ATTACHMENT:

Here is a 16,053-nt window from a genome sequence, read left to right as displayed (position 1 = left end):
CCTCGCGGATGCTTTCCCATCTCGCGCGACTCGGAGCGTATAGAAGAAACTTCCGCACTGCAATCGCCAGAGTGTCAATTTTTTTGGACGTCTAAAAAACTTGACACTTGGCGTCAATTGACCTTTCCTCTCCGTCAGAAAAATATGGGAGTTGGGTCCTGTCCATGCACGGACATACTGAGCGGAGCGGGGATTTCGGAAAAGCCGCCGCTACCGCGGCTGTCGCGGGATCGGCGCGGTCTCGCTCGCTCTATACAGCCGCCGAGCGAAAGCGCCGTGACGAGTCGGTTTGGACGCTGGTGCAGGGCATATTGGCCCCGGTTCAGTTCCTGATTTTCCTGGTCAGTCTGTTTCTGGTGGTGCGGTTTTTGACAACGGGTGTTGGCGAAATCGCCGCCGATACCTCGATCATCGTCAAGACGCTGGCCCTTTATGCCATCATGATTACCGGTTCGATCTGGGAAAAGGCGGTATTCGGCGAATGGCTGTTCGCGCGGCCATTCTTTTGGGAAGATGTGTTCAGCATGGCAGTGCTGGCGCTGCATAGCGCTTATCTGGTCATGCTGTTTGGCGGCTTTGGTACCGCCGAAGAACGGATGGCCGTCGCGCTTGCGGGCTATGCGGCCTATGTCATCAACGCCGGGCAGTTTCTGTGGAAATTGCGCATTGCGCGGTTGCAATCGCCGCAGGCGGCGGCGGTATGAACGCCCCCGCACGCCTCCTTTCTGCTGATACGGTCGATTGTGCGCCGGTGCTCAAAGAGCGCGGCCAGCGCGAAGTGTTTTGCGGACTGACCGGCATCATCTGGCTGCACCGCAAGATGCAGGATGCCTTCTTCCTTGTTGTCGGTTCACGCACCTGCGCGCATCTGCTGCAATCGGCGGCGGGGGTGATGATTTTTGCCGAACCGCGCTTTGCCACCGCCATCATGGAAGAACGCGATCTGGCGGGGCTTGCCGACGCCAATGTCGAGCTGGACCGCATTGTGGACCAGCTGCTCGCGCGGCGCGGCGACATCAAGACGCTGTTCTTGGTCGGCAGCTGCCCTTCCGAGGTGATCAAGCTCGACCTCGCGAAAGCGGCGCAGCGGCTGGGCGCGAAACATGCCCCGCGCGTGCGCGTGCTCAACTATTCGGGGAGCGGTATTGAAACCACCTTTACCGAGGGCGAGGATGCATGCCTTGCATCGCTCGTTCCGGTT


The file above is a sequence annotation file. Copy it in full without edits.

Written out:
Here is a 16,053-nt window from a genome sequence, read left to right as displayed (position 1 = left end):
CCTCGCGGATGCTTTCCCATCTCGCGCGACTCGGAGCGTATAGAAGAAACTTCCGCACTGCAATCGCCAGAGTGTCAATTTTTTTGGACGTCTAAAAAACTTGACACTTGGCGTCAATTGACCTTTCCTCTCCGTCAGAAAAATATGGGAGTTGGGTCCTGTCCATGCACGGACATACTGAGCGGAGCGGGGATTTCGGAAAAGCCGCCGCTACCGCGGCTGTCGCGGGATCGGCGCGGTCTCGCTCGCTCTATACAGCCGCCGAGCGAAAGCGCCGTGACGAGTCGGTTTGGACGCTGGTGCAGGGCATATTGGCCCCGGTTCAGTTCCTGATTTTCCTGGTCAGTCTGTTTCTGGTGGTGCGGTTTTTGACAACGGGTGTTGGCGAAATCGCCGCCGATACCTCGATCATCGTCAAGACGCTGGCCCTTTATGCCATCATGATTACCGGTTCGATCTGGGAAAAGGCGGTATTCGGCGAATGGCTGTTCGCGCGGCCATTCTTTTGGGAAGATGTGTTCAGCATGGCAGTGCTGGCGCTGCATAGCGCTTATCTGGTCATGCTGTTTGGCGGCTTTGGTACCGCCGAAGAACGGATGGCCGTCGCGCTTGCGGGCTATGCGGCCTATGTCATCAACGCCGGGCAGTTTCTGTGGAAATTGCGCATTGCGCGGTTGCAATCGCCGCAGGCGGCGGCGGTATGAACGCCCCCGCACGCCTCCTTTCTGCTGATACGGTCGATTGTGCGCCGGTGCTCAAAGAGCGCGGCCAGCGCGAAGTGTTTTGCGGACTGACCGGCATCATCTGGCTGCACCGCAAGATGCAGGATGCCTTCTTCCTTGTTGTCGGTTCACGCACCTGCGCGCATCTGCTGCAATCGGCGGCGGGGGTGATGATTTTTGCCGAACCGCGCTTTGCCACCGCCATCATGGAAGAACGCGATCTGGCGGGGCTTGCCGACGCCAATGTCGAGCTGGACCGCATTGTGGACCAGCTGCTCGCGCGGCGCGGCGACATCAAGACGCTGTTCTTGGTCGGCAGCTGCCCTTCCGAGGTGATCAAGCTCGACCTCGCGAAAGCGGCGCAGCGGCTGGGCGCGAAACATGCCCCGCGCGTGCGCGTGCTCAACTATTCGGGGAGCGGTATTGAAACCACCTTTACCGAGGGCGAGGATGCATGCCTTGCATCGCTCGTTCCGGTT